“Once we have a clear view on the strategy and the existing IT and OT landscape, we identify the most important projects that need to be implemented.
“We then calculate the investment for a specific plant, taking into account the existing assets and projects already in place, because a facility might already have some pieces of the solution under development or have plans to invest.
“We finally assess how we connect these new solutions to the plant and how much it costs.”
In this instance, the client, Steklarna Hrastnik, is a glass producer dedicated to glass packaging, glassware, and lighting, although they also produce handmade glass items as well as offer many other services. The Slovenia-based company is over 150 years old, but is guided by more modern and progressive leadership ideals. It is perhaps this forward thinking mindset that led the company to seek advice from Siemens
Turning to the topic of Steklarna Hrastnik General Manager Peter Câs, Baudry continued, “Mr. Câs knew he had to do something, he was aware of the benefits of digital but he wanted some support, some guidelines, a framework and expertise to proceed. Within a few weeks he had changed from digital sensitive to digitally ready.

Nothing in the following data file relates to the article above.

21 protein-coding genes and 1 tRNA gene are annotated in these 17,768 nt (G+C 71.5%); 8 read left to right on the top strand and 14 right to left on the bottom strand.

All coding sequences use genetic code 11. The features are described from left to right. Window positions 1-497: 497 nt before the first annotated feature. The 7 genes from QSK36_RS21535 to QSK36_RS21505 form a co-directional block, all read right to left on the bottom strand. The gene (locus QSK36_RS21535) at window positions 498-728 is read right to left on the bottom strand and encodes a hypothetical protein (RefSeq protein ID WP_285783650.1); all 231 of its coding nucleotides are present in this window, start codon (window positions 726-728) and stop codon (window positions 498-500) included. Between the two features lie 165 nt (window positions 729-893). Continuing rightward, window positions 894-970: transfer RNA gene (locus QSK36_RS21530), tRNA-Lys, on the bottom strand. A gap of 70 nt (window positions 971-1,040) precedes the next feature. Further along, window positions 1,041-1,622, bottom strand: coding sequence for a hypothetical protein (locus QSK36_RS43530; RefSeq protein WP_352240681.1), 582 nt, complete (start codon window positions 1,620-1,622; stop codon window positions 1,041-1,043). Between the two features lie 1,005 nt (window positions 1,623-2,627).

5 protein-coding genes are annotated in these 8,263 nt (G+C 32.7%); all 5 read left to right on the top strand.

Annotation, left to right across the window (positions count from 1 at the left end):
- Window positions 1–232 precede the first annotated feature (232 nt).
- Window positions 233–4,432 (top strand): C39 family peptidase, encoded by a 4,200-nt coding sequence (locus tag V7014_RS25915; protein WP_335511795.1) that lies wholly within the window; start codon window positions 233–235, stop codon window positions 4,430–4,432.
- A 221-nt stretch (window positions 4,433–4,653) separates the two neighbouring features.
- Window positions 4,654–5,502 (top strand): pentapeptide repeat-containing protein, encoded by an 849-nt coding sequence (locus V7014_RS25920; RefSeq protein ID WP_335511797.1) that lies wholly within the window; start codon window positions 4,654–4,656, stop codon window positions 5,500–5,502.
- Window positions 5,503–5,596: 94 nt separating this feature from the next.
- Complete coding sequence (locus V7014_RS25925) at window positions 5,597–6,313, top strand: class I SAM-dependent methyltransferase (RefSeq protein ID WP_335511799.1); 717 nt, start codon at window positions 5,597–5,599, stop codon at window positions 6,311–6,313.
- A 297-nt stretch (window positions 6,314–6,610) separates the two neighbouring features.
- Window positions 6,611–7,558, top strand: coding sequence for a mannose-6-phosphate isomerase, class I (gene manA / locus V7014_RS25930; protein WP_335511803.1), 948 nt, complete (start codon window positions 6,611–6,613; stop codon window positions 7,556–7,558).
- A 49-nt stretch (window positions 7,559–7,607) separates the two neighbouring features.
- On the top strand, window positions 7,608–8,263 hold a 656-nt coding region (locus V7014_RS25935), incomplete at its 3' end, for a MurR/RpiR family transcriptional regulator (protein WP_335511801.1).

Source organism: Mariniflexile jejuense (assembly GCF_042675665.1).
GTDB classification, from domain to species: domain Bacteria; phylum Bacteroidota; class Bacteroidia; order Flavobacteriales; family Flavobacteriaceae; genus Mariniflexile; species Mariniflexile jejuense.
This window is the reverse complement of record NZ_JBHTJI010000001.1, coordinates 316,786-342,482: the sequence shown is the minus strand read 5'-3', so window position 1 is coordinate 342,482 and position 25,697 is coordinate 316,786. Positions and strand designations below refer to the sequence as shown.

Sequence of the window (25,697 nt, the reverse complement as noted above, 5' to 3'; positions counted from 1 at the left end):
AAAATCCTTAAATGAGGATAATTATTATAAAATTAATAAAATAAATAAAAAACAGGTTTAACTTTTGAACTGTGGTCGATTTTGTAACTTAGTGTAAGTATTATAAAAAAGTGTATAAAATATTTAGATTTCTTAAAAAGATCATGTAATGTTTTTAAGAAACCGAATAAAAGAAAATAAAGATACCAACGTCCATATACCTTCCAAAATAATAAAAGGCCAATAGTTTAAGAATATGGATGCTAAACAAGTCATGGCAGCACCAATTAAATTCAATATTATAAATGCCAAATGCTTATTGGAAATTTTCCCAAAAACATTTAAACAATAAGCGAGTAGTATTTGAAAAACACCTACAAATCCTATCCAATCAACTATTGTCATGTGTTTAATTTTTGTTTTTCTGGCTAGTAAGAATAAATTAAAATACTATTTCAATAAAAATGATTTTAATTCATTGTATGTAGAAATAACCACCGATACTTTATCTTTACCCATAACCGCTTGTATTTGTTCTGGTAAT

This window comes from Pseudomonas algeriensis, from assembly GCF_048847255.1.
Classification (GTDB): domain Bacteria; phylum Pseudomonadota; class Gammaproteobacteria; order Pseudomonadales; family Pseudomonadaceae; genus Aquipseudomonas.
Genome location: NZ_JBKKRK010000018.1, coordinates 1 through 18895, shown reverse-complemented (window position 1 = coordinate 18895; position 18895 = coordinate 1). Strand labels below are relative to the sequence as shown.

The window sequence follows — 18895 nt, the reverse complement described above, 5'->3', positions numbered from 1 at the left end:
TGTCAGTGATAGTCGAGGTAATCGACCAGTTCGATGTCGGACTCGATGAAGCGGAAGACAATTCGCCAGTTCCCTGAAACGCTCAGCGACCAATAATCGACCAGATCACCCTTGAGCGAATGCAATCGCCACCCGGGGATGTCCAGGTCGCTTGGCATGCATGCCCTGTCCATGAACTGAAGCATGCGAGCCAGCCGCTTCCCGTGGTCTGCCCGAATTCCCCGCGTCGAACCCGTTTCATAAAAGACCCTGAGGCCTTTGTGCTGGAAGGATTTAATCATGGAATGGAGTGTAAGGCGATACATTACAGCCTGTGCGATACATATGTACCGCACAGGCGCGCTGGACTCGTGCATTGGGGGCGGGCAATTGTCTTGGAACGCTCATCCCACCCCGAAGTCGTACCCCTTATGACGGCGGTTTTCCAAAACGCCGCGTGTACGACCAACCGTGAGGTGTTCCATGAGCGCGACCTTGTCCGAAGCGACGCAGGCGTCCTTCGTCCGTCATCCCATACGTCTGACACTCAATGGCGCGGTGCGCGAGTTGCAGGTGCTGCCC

“Our customers know they have to digitalise their supply chain and reduce their time to market, but how do they do that? They all have good ideas about digitalisation but they don’t know where to start.
“The value we provide is to translate these strategic visions into an implementable roadmap where we tell them, okay, here’s the main projects, the implementation timeline and the cost, and this in a vendor-neutral way.
“At the end of that consulting project, they have a concrete roadmap, with a concrete investment plan with which they can go directly on to the market and ask suppliers to give quotations for the projects with these specifications.
“This set up, combining methodology, with IT/OT and glass expertise, is unique and allow us to provide a concrete, tailor made and immediately implementable roadmap. We have seen a lot of interest from customers because of that set up.”